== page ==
The basics of movement and tricking seem straightforward on paper, but you have to reverse all of the inputs if you are riding switch/goofy i.e. you need to use the left foot on the tail and the right foot on the nose and this has to be taken into consideration at all times as you may land in a different stance after a spin/grind. Once in the air you can rotate your body position using the triggers and turn the board by using the sticks to adjust pressure. If you want to grind on the front trucks you would push up on the leading foot while a nose-slide would be completed by pushing the front foot out to the side where the rail/kerb is. As standard, everything is set to be completed manually by the player, but there are a wealth of options that allow you to tweak the experience (even a setting that mimics the controls of other games of this ilk – which I tried when it was too hard at the start but I’m glad that I stuck with the official control system now as it’s much more in-depth).
While other games offer an arcade-style thrill, Session is pure simulation and even hitting a basic trick feels satisfying. Forget double backflips down stairsets or anything to OTT, and instead think about how you can get from point A to point B without hitting a kerb and landing on your face. I spent the first hour or so thinking that the environments lacked enough opportunities for decent tricks simply because I was in the mindset I had developed across previous skate game experiences: I was looking for kickers, ramps and big gaps but instead found closed-off streets and dead-ends. In honesty, I think I was looking for too many obvious jumps instead of trying to ‘be’ a skater. The pivotal moment came when I purposely moved more slowly instead of constantly pushing myself along and this change of pace gave me the opportunity to see how I could find lines if I thought outside the box.
Once I settled into it and found my flow, I became a little bit obsessed with persevering with particular tricks and lines until I got them nailed. Picking a starting point to reload from is as simple as pressing Down on the d-pad (and then holding Up if you want to be transported back to the exact position to retry) and once you spot an obstacle or area you want to get just right, it’s very easy to spend huge amounts of time trying things over and over again (or maybe that’s just me?). When something clicks and you get it right it feels amazing and there’s a cool little video editor which continuously records what you are doing so that you can play it back and change camera angles etc. to bask in your own glory. It’s entirely possible to create clips which are akin to a real skateboarding video if you put in some time and effort and I can see there being an expansive community of players as this game gets into more people’s hands.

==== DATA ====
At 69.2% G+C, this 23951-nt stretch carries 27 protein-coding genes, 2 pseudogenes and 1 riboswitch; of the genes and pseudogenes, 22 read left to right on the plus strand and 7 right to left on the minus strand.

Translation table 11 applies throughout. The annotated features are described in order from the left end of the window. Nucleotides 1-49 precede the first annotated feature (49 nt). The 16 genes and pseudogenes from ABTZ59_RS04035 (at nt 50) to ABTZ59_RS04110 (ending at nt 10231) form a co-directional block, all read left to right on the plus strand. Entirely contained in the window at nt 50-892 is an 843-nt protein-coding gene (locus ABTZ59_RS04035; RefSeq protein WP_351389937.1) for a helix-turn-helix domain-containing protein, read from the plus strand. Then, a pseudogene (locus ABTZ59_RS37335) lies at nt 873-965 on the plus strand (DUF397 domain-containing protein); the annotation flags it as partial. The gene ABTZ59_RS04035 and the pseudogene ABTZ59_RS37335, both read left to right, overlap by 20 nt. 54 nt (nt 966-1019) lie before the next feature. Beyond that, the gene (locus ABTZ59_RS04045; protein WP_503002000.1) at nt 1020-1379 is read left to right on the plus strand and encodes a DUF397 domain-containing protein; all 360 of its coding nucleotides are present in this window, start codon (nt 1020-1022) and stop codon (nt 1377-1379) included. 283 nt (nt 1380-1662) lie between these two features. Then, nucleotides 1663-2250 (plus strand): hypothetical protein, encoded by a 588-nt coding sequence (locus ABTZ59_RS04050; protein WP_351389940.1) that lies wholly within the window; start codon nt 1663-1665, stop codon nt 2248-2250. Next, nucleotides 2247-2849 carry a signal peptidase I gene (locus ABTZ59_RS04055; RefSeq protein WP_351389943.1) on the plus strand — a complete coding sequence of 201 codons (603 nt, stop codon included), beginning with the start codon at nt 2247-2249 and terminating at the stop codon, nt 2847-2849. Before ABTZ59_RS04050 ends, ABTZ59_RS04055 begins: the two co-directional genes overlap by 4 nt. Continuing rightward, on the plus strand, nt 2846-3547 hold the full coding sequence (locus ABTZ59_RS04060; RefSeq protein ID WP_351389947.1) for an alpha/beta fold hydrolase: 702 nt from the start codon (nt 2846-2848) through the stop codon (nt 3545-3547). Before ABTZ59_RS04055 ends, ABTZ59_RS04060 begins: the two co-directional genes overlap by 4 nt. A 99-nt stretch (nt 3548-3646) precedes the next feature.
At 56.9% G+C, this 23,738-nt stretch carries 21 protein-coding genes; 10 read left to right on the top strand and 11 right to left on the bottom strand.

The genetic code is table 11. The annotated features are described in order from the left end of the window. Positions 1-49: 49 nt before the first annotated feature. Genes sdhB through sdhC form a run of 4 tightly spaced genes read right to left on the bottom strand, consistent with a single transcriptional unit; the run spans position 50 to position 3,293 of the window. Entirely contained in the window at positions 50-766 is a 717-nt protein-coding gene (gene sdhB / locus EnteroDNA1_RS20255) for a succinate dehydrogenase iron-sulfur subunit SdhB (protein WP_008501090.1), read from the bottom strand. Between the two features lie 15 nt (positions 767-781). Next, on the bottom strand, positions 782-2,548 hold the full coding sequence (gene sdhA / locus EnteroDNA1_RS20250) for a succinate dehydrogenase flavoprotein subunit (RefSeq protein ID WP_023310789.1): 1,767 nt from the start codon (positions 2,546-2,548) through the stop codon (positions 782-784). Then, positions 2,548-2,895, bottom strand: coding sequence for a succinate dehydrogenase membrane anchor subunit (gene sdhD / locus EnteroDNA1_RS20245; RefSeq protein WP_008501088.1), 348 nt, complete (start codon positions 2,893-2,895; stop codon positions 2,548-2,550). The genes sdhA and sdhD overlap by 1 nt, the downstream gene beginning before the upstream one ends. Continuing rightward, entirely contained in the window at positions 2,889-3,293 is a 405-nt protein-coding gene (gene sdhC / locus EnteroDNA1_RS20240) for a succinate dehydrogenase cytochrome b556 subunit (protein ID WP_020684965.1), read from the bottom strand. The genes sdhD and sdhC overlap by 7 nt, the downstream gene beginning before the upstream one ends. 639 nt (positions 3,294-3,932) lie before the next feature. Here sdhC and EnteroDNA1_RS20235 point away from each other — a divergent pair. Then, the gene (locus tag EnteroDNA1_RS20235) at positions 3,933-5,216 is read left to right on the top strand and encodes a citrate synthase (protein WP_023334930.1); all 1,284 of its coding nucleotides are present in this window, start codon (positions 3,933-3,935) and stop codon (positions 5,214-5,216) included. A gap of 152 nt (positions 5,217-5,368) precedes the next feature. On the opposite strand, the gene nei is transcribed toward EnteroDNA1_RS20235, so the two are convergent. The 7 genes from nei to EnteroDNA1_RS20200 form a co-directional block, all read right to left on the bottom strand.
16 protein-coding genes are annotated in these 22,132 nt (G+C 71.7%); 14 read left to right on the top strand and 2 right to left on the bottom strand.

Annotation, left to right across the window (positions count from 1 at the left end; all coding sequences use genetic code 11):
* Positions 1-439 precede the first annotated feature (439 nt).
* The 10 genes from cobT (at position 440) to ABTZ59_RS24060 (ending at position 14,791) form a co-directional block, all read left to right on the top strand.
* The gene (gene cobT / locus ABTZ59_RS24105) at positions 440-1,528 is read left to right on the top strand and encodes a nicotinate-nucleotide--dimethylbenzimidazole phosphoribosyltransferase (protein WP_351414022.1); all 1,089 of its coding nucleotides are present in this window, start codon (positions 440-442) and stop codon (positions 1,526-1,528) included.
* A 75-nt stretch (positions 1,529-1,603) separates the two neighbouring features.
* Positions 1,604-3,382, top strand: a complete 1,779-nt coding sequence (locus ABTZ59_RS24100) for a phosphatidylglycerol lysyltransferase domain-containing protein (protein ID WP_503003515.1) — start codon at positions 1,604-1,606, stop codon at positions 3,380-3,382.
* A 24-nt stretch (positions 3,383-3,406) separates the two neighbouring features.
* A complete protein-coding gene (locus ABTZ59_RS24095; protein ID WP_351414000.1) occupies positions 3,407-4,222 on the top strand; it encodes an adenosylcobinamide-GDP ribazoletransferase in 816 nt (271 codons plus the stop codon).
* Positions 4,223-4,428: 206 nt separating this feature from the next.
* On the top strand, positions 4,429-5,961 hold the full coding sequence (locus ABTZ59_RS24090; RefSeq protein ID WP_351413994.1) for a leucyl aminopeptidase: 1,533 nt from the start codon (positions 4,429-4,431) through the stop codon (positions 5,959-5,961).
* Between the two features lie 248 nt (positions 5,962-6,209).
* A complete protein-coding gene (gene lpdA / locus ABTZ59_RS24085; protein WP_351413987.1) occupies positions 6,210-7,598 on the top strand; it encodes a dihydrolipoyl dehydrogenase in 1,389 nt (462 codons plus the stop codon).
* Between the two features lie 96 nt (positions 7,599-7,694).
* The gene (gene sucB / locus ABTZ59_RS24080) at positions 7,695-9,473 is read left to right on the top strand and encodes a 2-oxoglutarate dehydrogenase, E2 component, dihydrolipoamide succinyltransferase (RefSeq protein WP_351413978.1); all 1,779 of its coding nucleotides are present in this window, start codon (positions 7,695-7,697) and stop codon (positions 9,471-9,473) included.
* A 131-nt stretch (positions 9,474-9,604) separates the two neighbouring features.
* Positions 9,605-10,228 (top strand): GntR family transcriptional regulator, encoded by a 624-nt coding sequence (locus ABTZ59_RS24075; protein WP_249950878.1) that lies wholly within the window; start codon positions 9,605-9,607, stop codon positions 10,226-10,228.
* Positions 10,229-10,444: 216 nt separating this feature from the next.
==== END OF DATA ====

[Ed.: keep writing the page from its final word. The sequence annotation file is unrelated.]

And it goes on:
At this stage, there is a good selection of underground music to accompany your adventures on wheels and you often find yourself skating to the beat, as it were. It’s a real vibe to cruise around as you hit little runs of tricks and explore the environments. It all feels very authentic and you have to give credit to the developers for trying to make this game as true-to-life as possible. Beyond the main city environment, there are currently a couple of skateparks (indoor and outdoor) and an underground parking garage to get to grips with, but I expect there to be more varied locations on offer in the final game.
As it stands, you can download the game as a trial which gives you 90 minutes to play around before you get locked out and then you can either wait for the full version to launch or buy the full game now in its preview version at a much-reduced cost (less than 20 bucks I think). I can’t recommend this game enough, especially at the reduced price, but it’s certainly not for the faint-hearted.
Session is a truly ground-breaking skate-sim and possibly the first game I’ve played which is truly deserving of that label.